More About Nails

Posted by Tropical Twister under Articles , My Spinning Wheels 
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This article adds more to the discussion of using nails to date furniture. Ken Melcert in his article reports: “The simple nail serves as a key to furniture dating. Until about 1800, nails were hand-forged – tapered square shafts and hand-hammered heads. During the 1800’s, cut nails have tapered rectangular shafts and rectangular heads. In the 1900’s, the round wire nail with straight sides and a round head are the standard. Nails are one of many clues to the age and authenticity of antique furniture and building construction as well.”

The Mystery Wheel was repaired at some point and nails added. The flyer has of course two arms, one has the nails previously pictured, the other appears to have replacement nails. The workmanship of the original wheel turning is very fine and precise. You can see on the flyer where the wood was marked for the nails. It looks like the diameter of the nails is larger than the holes left by missing nails so I’m guessing none of the nails are original which would mean the wheel is likely older than the oldest nails. The three replacement nails on the one flyer look like the nails holding the leather hingers. Quite likely the leather was replaced and nails added at the same time.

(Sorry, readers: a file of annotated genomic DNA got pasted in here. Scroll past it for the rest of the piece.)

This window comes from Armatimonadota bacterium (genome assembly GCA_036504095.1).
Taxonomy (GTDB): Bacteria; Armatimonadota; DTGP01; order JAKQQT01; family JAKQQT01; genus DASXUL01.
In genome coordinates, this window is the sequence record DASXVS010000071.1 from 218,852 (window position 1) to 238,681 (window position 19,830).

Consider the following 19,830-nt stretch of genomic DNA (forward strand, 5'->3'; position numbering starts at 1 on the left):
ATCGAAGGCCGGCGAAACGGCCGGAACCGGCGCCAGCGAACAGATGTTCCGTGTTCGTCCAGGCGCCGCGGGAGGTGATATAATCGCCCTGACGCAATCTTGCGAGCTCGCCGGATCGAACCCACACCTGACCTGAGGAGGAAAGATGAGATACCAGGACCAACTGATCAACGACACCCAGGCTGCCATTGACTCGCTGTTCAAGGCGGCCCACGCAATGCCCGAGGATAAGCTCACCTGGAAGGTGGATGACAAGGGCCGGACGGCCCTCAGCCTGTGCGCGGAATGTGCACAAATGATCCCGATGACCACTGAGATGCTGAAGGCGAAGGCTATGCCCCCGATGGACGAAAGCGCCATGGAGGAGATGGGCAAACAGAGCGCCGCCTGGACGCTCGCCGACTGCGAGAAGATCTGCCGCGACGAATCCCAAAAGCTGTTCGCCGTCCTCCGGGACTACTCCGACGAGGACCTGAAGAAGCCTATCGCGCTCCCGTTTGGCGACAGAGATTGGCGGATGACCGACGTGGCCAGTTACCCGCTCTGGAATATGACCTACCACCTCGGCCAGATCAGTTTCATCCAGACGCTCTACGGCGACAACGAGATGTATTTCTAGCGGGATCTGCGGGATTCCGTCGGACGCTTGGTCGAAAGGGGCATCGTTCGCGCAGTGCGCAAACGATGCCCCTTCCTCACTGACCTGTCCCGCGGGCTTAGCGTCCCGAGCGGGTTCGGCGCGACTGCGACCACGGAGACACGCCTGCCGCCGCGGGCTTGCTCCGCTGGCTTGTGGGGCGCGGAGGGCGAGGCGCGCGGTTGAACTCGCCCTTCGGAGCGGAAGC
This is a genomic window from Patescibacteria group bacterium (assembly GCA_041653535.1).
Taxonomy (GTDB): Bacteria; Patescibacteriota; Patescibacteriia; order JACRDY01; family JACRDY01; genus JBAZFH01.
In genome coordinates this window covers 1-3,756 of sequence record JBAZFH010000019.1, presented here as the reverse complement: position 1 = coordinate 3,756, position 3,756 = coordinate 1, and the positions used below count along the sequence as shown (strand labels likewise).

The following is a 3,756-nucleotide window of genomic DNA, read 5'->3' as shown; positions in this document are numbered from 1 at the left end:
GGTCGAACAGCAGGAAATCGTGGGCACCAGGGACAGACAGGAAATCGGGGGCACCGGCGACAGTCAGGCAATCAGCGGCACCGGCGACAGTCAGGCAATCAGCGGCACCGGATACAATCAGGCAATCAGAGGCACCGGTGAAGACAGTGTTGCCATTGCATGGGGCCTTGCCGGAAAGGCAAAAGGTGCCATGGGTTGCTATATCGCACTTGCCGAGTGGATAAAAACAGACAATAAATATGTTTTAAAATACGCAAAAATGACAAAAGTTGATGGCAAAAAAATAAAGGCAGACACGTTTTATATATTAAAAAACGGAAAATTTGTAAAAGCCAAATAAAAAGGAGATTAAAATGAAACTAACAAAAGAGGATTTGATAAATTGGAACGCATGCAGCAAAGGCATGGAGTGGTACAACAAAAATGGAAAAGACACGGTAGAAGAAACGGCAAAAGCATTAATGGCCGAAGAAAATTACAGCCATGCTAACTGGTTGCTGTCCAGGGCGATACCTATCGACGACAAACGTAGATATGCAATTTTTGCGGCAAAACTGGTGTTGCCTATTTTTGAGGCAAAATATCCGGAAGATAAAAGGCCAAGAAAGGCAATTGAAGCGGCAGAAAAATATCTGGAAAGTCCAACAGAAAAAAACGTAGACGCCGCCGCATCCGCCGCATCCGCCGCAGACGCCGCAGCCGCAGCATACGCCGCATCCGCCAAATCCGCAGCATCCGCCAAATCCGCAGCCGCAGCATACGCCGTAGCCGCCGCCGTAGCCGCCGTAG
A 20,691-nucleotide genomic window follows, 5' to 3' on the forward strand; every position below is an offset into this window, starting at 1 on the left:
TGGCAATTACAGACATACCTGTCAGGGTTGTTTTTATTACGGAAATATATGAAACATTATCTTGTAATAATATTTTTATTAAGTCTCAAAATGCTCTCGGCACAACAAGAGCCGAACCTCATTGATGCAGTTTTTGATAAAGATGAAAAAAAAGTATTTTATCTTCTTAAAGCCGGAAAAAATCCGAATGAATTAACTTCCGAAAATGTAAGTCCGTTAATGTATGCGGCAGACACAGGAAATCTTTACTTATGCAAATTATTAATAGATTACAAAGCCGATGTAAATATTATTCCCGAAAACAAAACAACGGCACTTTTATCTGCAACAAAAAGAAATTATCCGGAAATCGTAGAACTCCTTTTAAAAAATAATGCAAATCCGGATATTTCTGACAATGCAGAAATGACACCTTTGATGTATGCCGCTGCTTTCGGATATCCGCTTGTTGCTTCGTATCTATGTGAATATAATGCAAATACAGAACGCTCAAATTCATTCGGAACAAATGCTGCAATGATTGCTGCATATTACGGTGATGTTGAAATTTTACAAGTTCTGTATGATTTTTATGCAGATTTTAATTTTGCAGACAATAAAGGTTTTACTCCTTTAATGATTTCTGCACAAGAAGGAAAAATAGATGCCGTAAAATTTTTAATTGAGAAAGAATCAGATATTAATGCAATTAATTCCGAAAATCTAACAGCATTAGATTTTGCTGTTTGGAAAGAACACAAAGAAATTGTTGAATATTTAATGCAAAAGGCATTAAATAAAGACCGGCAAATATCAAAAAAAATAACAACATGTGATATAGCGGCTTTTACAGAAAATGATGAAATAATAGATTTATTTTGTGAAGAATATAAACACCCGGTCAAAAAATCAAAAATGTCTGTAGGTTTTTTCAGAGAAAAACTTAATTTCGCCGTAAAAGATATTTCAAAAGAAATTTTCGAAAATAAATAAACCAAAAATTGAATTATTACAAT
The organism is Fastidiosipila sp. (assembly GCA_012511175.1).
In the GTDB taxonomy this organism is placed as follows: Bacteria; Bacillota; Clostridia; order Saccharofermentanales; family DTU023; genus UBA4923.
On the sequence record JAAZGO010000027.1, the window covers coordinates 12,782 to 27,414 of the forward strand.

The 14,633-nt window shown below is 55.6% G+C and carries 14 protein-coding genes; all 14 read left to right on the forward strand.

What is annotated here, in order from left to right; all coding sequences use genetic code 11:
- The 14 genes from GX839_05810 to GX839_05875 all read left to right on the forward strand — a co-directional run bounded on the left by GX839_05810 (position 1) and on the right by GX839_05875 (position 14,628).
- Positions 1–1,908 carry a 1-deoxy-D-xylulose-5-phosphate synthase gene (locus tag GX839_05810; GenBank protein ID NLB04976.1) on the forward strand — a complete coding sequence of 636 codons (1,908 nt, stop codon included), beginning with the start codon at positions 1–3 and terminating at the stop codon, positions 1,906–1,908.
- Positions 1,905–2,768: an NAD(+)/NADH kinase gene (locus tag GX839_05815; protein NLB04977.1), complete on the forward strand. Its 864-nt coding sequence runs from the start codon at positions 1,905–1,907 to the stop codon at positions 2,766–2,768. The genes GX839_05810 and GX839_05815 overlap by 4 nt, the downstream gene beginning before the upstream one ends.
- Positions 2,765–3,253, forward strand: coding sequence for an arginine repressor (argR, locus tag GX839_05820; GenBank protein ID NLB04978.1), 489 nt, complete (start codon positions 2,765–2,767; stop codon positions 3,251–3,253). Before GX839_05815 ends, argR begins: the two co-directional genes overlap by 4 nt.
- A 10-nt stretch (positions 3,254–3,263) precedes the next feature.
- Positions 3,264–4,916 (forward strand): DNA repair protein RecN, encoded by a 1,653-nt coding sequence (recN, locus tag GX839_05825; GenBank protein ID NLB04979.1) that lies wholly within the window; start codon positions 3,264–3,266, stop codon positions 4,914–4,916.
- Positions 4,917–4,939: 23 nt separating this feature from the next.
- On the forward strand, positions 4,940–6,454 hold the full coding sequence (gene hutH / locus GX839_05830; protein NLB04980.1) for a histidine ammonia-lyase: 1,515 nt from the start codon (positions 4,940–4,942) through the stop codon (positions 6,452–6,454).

(Click on photos to see larger images.)


Again, nail experts please weigh in.

Tropical Twister

 

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